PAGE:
Reviews for When You Reach Me


AudioFile Web Reviews
A strong reading by Cynthia Holloway makes listeners curious about this story's nonlinear structure, rather than being put off. Holloway portrays the confusion of sixth-grader Miranda, who is befuddled by several letters that appear in her apartment, foretelling a future that, at first, makes no sense to her--or to listeners. Holloway manages both the real and fantasy elements of the story so that we believe in the young heroine's worries about friendship and her hopes for her mother's success on a game show. Equally convincing is Holloway's presentation of Miranda's feelings and actions as she untangles the book's puzzle. By the end, we, like Miranda, believe in the time-travel that serves as the story's turning point. S.W. (c) AudioFile 2009, Portland, Maine

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Horn Book Magazine Reviews 2009 #6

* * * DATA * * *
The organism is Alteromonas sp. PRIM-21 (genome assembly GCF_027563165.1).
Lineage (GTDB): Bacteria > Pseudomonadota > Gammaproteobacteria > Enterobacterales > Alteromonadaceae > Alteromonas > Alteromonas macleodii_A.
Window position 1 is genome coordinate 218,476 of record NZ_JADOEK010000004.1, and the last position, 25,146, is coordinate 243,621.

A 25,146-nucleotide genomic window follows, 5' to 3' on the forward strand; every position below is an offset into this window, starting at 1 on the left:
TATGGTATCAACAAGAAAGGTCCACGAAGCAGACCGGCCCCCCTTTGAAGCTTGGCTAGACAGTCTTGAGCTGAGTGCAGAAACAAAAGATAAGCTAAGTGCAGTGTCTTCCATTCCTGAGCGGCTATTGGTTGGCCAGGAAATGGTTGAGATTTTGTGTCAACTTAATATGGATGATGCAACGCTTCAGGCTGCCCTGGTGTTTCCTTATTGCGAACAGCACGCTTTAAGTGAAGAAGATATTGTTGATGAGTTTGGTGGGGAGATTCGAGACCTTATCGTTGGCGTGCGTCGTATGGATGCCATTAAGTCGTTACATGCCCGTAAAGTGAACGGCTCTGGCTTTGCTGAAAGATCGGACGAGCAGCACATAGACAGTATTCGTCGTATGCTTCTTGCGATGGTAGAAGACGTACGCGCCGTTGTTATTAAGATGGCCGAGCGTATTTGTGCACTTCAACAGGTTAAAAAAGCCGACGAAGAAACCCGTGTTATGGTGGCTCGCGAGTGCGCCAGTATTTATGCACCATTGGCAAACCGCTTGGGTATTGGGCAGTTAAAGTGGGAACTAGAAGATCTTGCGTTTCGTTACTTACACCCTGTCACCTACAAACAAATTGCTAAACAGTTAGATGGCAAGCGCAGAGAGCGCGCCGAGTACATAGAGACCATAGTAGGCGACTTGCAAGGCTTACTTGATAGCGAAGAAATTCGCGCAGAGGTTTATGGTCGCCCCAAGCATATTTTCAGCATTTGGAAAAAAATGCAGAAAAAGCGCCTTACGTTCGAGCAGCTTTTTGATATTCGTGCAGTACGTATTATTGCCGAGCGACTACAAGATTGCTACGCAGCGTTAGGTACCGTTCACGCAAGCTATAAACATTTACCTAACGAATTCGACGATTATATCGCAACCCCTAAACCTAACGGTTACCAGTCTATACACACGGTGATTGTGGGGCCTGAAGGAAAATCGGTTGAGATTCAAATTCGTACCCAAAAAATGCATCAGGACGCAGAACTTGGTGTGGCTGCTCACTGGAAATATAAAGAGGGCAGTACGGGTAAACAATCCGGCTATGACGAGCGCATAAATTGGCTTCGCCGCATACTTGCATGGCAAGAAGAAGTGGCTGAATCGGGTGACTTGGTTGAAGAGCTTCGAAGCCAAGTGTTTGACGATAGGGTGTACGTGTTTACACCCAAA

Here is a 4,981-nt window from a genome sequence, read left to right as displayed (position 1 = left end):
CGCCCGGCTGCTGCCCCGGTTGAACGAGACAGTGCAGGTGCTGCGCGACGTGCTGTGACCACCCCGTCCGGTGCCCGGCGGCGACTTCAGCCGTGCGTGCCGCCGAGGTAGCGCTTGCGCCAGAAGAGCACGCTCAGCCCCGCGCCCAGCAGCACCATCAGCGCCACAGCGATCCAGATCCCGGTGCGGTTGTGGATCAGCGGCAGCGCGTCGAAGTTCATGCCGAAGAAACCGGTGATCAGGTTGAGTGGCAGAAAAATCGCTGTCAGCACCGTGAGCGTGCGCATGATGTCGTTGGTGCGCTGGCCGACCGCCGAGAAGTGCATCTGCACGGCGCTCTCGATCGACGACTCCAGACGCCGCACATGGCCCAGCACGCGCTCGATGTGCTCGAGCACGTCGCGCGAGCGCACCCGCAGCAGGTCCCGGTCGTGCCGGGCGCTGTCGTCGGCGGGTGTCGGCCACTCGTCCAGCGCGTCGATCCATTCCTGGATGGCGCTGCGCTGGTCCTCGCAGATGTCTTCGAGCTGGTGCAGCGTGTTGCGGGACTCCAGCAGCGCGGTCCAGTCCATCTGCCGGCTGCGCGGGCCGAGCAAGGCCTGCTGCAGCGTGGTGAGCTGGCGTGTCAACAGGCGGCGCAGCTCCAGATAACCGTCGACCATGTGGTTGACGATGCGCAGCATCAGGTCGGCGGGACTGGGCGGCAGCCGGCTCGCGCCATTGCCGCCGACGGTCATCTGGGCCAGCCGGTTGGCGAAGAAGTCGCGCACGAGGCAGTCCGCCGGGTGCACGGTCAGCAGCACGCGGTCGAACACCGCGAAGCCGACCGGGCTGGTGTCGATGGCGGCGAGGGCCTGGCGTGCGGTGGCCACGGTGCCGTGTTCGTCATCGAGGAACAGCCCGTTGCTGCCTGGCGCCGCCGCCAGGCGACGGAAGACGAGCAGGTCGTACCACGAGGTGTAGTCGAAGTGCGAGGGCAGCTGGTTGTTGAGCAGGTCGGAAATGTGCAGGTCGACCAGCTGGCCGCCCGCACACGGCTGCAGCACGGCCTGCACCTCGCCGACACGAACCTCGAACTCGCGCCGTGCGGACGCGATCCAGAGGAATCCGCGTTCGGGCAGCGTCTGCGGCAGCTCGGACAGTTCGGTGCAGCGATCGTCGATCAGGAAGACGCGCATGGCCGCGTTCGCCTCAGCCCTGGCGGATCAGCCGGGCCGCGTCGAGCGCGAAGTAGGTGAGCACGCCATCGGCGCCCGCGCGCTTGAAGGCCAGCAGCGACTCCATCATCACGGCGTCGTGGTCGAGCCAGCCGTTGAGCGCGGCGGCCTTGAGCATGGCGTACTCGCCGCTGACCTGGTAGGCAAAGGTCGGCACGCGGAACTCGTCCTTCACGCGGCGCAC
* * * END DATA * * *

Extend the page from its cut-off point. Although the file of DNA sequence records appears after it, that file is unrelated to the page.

Narrator Holloway does an excellent job of inhabiting main character Miranda, a Wrinkle in Time-loving New York sixth grader, as she deals with changing friendships, the challenges of her late-1970s Upper West Side neighborhood...and a succession of anonymous notes that seem to be a matter of life and death and, incredibly, time travel. The narrator's overly exaggerated voicing of Miranda's mom (who comes across so naturally in the print book) is jarring. Otherwise, however, Holloway's intimate tone emphasizes the novel's interpersonal aspects, helping to ground the extraordinary plot. An additional plus of the audio version is that the clever chapter titles are given more prominence -- they're easy to skip over in print, but they're well worth noticing, adding depth and further tying together the many ingeniously interwoven elements of this memorable book. Copyright 2009 Horn Book Magazine Reviews.

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